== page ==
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Home » ARTS AND CULTURE in RI » RHODE ISLAND (all topics) » Different Strokes – Same Folks
Sun-Drenched Arizona
Different Strokes – Same Folks

By Nicholas H. Kondon | December 13, 2010

Nicholas H. Kondon looks at the differences, and similarities, of the residents and laws of New England and Arizona.

My brief biography tells readers I have some small connection to the State of Arizona, and it was the latest round of politics, wrapped in a government disguise, that got me to thinking about how different we New Englanders are.   These differences – ours not just with Arizonans, but so many other Americans, can be serious, ridiculous, or both.

The Maximum Driving Speed is 65mph in both Arizona and New England

Lots of people might have notions about Arizona that are just wrong.   It’s big, yes.   The sixth largest state by land area, but it’s no Nevada when it comes to speed limits.   Arizona highways stretch toward a horizon that never gets closer, but as in New England, the speed limit tops out at 65.

The Wild West part doesn’t seep into everything, but it does show up regularly.   For example, in Rhode Island, to purchase a long gun - a rifle or shotgun - one fills out forms that go to the local police and the Federales, and there’s a seven-day wait before the gun can be paid for and taken away.   And a handgun? Well, if you’re over 50, you probably don’t have enough years left to get your hands on a .357 in the Ocean State. It’s a touch better in New Hampshire, but worse in Massachusetts where the Minute Men are long gone and completely forgotten.

Now in the Grand Canyon State it’s dramatically different.   If, while you’re out shopping for new living room furniture, you happen to develop a sudden hankering for a 9mm Glock pistol, well, pull into that CVS over there – get yourself 100 aspirins, a Snickers Bar, a Glock, and fifty rounds of ammo, and ya’ll have a nice day, too.

A Breathalyzer Test

It’s that loose for guns, but not for everything.   If a Vermont highway breath test says you’re at or above .08, you’re going to the hoosegow.   Below that, you’re going home.   In Arizona, a .08 will have you in an orange jump suit for a mandatory 15 days starting the moment you blow into the tube.   And although many won’t believe this, if you’re over .02 you’re getting a ticket for driving impaired.   Are you following this? You can have the Picatinny Arsenal in your trunk, but if you’ve got one martini under your belt, your insurance company’s going to hear about it before the sun comes up. That’s schizoid, don’t you think?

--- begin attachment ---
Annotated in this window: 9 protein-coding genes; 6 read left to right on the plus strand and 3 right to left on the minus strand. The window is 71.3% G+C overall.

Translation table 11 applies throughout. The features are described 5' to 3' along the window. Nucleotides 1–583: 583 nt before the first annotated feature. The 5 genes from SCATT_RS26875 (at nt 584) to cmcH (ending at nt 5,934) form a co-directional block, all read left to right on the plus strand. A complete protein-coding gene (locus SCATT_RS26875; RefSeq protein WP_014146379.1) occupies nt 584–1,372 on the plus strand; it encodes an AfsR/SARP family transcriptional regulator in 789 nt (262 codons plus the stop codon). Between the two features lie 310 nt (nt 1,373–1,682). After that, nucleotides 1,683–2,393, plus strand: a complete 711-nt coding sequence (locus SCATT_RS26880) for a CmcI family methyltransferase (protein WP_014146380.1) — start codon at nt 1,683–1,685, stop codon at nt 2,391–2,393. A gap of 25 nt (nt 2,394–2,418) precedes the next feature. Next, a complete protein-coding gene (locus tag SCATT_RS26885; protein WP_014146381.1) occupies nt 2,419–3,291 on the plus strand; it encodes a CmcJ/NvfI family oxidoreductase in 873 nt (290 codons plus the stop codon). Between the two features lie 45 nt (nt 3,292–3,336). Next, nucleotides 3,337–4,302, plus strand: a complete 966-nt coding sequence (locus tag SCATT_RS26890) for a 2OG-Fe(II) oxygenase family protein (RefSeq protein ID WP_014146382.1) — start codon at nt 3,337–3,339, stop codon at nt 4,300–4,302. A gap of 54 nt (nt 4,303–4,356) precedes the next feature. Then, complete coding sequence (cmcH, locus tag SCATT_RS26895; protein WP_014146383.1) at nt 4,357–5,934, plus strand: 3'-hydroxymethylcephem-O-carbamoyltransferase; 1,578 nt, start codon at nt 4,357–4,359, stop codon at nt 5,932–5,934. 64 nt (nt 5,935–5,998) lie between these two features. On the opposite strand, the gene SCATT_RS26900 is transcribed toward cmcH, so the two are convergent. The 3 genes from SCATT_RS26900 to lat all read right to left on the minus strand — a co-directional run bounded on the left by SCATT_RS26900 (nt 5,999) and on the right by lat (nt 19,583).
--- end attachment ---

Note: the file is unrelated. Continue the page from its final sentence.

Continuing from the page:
Most New Englanders are fearful of snakes.   I know I am.   Arizonans much less so.   Why is that? In New England, the last report of a northern timber rattlesnake was probably mailed in around 1901 in an envelope with a one-cent stamp licked onto it. But, if some six inch, black and yellow garter snake slithers near my feet, there’s a good chance I can beat Jackie Joyner in a 100-meter dash.

Cave Creek, Arizona is the rattlesnake-bite capital of the United States.   And while they’re bragging, why stop there? They have coral snakes, ridge-nosed rattlers, scorpions, tarantulas… geez, don’t you just want to stop reading and look away? But there, in Cave Creek, the sunburned citizens walk around in sandals – some go bare foot.   Not me.

Where the maple tree is king, we like to talk about the weather.   It gets cold, and it does get hot, and yes, we have snow.   But hear this: the temperature range in Arizona can span 168 degrees.   That’s right.   The record low is minus 40 and the record high is 128.   In New Hampshire the swing is more like 153 degrees.   The record high, only 106, and the record low is minus 47, and that low was at the top of Mount Washington which, I am sure, Arizonans would say was “stretchin’ things a mite, pardner.”

Speaking of stretching things - as everyone who lives in the Land of the Mending Wall knows, each spring, fallen rocks must be stacked again on what remains of frost-displaced walls.   We would not be New Englanders without our perpetual rebuilding, for after all “good fences make good neighbors.” Arizonans, too, have come to share this credo, but their fence, the one they hope will make Mexicans good neighbors, is 370 miles long.   Robert Frost, eat your heart out.

But how different are we? Here are the latest figures available.   The average out-migration from New England was about 242,000 people from 2000 to 2004.   66,000 of them moved to Arizona.   So, when we can’t stand scraping the windshield anymore, 25% of us head for the Sonoran Desert.   We’re not different at all.   They’re us.

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